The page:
• Plaintiff’s Unsupported Recollection Can Mean No Genuine Issue of Material Fact Exists in FDCPA Claim
  • August 30, 2017 | Author: Michael E. Fitzgerald
  • Law Firm: Marshall Dennehey Warner Coleman & Goggin, P.C. - Philadelphia Office
  • District Courts in the Third Circuit have determined that no genuine issue of material fact exists where a plaintiff’s unsupported recollections differ from the evidence presented by the defendant. Self-serving testimony cannot salvage a plaintiff’s case on summary judgment in a case arising under the Fair Debt Collection Practices Act, 15 U.S.C. § 1692 et seq., (FDCPA).

    In Chisholm v. AFNI, 2016 U.S. Dist. LEXIS 162303 (D.N.J. Nov. 22, 2016), the plaintiff brought an action against AFNI, alleging violations of FDCPA arising from the volume and frequency of telephone calls placed in connection with AFNI’s efforts to collect a consumer debt. Chisholm was unable to present any evidence that disputed AFNI’s evidence. AFNI’s account notes showed 18 calls to the plaintiff’s cell phone over a two-week period. AFNI also presented evidence that the plaintiff provided his cell phone number to the original creditor and that AFNI ceased communication upon request. AFNI’s evidence was corroborated by the plaintiff’s cell phone records produced by his carrier. Despite this, the plaintiff’s recollection differed, maintaining that he received calls from AFNI “that were not recorded in its records.” The court granted summary judgment for AFNI on the FDCPA claims, explaining that “[t]he standard for deciding when conduct is harassing, oppressive, or abusive is an objective one, turning on the ‘natural consequences’ of a debt collector’s conduct” and not on how the collector’s actions made the consumer feel. In drawing this conclusion, the court recognized that self-serving testimony does not create a question of fact, precluding summary judgment.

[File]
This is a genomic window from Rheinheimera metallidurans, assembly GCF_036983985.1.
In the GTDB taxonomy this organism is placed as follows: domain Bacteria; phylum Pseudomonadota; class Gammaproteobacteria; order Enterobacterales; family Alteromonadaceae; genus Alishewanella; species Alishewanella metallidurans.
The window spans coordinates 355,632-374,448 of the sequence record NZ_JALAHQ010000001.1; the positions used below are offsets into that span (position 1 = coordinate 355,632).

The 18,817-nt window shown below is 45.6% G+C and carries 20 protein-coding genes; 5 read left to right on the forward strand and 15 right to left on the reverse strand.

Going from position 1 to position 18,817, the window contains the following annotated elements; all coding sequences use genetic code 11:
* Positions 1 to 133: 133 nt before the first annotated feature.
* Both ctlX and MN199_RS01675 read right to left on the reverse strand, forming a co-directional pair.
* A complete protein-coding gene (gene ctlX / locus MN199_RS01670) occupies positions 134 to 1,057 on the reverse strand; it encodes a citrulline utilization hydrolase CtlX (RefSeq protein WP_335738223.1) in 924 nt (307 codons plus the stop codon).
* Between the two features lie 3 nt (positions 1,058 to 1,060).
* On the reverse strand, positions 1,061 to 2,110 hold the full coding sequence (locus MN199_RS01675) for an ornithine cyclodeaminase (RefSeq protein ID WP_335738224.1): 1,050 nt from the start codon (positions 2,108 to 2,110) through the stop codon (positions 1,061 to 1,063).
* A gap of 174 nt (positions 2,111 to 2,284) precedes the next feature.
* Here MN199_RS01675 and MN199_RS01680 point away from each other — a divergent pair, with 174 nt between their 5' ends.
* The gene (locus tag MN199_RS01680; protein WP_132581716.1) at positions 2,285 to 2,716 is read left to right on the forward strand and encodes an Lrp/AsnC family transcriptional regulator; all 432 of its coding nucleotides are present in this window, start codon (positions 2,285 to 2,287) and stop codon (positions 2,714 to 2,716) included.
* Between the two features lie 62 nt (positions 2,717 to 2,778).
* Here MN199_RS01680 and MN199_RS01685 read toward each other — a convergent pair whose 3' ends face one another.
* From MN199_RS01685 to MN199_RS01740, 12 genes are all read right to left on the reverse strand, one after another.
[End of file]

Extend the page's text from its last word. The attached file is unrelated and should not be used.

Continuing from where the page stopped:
In Turner v. McCarthy, Burgess & Wolf, 2016 U.S. Dist. LEXIS 179295 (W.D. Pa. Dec. 27, 2016), the defendant prevailed on a motion for summary judgment. Turner argued that MBW violated the FDCPA by contacting her continuously and repeatedly, on an average of four to five times a day, from December 2014 through May 2015. She also alleged that MBW called her after she made a cease request and that she disputed the debt. Finally, she alleged that she received threats of wage garnishment and legal action.

    Turner was unable to present any evidence to create a genuine issue of material fact. The account was not placed with MBW until May of 2015. MBW’s records showed only that four calls were made to the plaintiff. The plaintiff did not know the employer of the two individuals with whom she spoke, and she was unable to secure her cell phone records. She testified that a male collector threatened to garnish her wages, but she did not know who his employer was. MBW produced an affidavit demonstrating that no male collector called her. The court, citing Chisholm v. AFNI, held, “Plaintiff’s vague post-hoc recollections raise only a metaphysical doubt as to the number of calls placed by defendants, which is simply not enough to create a genuine issue of material fact.”

    Finally, Reed v. IC Sys., 2017 U.S. Dist. LEXIS 3239 (W.D. Pa. Jan. 10, 2017) drew the same conclusion. The plaintiff brought an action similar to the Turner facts. The defendant’s account notes reflected that it attempted to call the plaintiff’s cell phone 125 times over a span of 135 days, with multiple calls on 38 of those days. Neither side produced evidence that the defendant communicated directly with the plaintiff. On a motion for summary judgment, the court noted that, although the volume of calls seemed relatively high, the plaintiff failed to produce evidence of the defendant’s egregious conduct, including evidence that she disputed the debt or that she made a request to cease contact. Accordingly, the court determined that, because the plaintiff failed to produce such evidence, she failed “[t]o raise a triable issue of fact regarding defendant’s intent to ‘annoy, abuse, or harass.’” In other words, aside from the plaintiff’s self-serving testimony, there was no event that triggered liability under Sections 1692d and 1692d(5) of the FDCPA and that call volume alone was not sufficient to overcome the motion for summary judgment.